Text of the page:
The economy of Belarus is still deep in recession but the situation is
stabilizing and the IMF expects a mild 0.6% growth to resume in 2017.
Industrial production growth remains in the red and unemployment is
creeping up, albeit from a low base . Consumption is expected to decline as
although nominal wages have risen in the last years, the government has
ignored the inflationary impact of hiking wages and almost all the gains have
been inflated away.
At the same time investment in the dumps but since the boom years the
government has been investing heavily . In recent years this investment has
been financed by foreign borrowing rather than funds drawn from the economic
rents drawn from subsidised cheap Russian energy imports.
Many of Belarus problem derive from the problems in Russia which has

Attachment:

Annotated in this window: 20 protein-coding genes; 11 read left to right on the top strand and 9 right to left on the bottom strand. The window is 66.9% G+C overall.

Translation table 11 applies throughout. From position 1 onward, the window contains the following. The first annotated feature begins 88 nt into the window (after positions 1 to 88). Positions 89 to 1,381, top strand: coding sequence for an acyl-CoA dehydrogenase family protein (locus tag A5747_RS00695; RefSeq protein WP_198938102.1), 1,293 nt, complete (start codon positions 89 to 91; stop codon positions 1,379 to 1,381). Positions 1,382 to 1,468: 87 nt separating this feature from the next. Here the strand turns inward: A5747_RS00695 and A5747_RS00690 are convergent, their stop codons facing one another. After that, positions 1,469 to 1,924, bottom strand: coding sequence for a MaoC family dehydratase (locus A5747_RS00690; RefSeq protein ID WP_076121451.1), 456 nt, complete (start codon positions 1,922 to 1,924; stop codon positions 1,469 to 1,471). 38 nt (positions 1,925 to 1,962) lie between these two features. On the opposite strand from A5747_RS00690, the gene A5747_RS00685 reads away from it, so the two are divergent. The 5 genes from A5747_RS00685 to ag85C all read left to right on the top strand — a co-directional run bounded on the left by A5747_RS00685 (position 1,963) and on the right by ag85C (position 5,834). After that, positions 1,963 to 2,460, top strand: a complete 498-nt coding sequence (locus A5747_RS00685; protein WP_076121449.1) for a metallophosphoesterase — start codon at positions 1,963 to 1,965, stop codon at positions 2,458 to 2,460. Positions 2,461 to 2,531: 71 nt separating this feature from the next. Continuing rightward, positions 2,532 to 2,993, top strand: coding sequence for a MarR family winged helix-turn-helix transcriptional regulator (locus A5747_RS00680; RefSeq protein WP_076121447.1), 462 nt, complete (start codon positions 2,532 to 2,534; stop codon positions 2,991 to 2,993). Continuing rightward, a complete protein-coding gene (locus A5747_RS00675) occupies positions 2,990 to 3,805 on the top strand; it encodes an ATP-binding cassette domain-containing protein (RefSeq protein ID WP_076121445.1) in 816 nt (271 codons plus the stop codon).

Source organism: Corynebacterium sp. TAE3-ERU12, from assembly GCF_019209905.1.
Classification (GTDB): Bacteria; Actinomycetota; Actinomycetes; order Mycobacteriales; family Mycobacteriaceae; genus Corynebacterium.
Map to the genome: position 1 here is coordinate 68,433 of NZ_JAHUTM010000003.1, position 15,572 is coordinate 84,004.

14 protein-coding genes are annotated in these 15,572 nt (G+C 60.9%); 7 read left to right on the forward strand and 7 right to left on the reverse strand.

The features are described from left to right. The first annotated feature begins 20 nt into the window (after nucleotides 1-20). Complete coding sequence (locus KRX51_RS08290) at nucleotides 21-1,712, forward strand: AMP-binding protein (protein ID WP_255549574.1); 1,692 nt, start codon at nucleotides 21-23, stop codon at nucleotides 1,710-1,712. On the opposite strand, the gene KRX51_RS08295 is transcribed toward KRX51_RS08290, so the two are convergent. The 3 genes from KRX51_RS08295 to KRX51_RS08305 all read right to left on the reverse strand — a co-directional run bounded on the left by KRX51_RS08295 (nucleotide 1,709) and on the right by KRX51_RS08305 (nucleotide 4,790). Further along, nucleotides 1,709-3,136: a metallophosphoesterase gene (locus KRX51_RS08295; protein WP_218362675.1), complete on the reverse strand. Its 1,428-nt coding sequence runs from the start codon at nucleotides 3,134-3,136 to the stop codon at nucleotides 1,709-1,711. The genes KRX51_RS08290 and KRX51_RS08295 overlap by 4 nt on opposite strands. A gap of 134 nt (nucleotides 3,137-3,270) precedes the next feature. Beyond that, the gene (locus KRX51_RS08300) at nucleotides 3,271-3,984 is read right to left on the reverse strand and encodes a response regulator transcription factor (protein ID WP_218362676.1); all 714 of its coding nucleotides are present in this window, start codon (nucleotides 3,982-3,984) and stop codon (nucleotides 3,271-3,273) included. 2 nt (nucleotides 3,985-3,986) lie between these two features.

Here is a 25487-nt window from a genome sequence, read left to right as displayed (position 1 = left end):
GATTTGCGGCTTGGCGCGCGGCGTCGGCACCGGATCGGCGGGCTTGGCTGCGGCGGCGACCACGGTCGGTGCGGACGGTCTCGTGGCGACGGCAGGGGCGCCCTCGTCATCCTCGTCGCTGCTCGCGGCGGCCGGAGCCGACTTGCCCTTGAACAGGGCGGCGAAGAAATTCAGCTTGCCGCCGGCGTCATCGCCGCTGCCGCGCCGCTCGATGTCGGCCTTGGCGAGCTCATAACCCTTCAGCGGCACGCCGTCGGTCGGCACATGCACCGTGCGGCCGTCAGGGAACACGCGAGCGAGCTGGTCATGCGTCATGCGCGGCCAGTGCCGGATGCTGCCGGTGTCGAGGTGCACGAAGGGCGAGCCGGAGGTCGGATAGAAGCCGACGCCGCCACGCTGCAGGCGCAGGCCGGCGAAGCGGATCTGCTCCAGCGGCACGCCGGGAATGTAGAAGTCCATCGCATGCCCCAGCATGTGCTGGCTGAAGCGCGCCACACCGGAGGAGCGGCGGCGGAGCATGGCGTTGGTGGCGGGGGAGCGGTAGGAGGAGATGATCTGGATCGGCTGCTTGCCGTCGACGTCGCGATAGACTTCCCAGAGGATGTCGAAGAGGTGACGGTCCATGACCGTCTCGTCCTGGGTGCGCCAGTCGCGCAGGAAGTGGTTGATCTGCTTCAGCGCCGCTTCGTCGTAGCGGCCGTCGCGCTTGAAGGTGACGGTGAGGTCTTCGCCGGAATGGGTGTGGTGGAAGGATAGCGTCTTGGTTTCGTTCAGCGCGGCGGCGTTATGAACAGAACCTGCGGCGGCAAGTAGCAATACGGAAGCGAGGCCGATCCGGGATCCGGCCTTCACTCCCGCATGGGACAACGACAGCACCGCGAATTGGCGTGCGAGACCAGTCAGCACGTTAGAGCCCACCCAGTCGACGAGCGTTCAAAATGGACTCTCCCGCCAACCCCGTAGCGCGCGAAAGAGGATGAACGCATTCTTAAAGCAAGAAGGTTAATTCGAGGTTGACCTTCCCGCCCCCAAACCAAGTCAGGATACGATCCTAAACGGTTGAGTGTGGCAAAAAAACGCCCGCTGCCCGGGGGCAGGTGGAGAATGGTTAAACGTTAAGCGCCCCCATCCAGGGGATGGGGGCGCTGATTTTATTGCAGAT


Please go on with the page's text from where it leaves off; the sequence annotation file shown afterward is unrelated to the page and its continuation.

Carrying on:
been implicitly supporting the Belarusian economy for two decades to keep it on
board as a political ally. But Russia can no longer afford this largess and has
been reducing its support.
This has two impacts on Belarus: to make it look for a diversified partner
base and cast its net increasingly further afield - specifically it has been
courting China. Secondly, the growing economic pain has spurred the
government into attempting some real reforms, albethem limited to improving the
efficiency of the state spending programme rather than go for true liberal
economic reform, which nevertheless may result in some significant gains.
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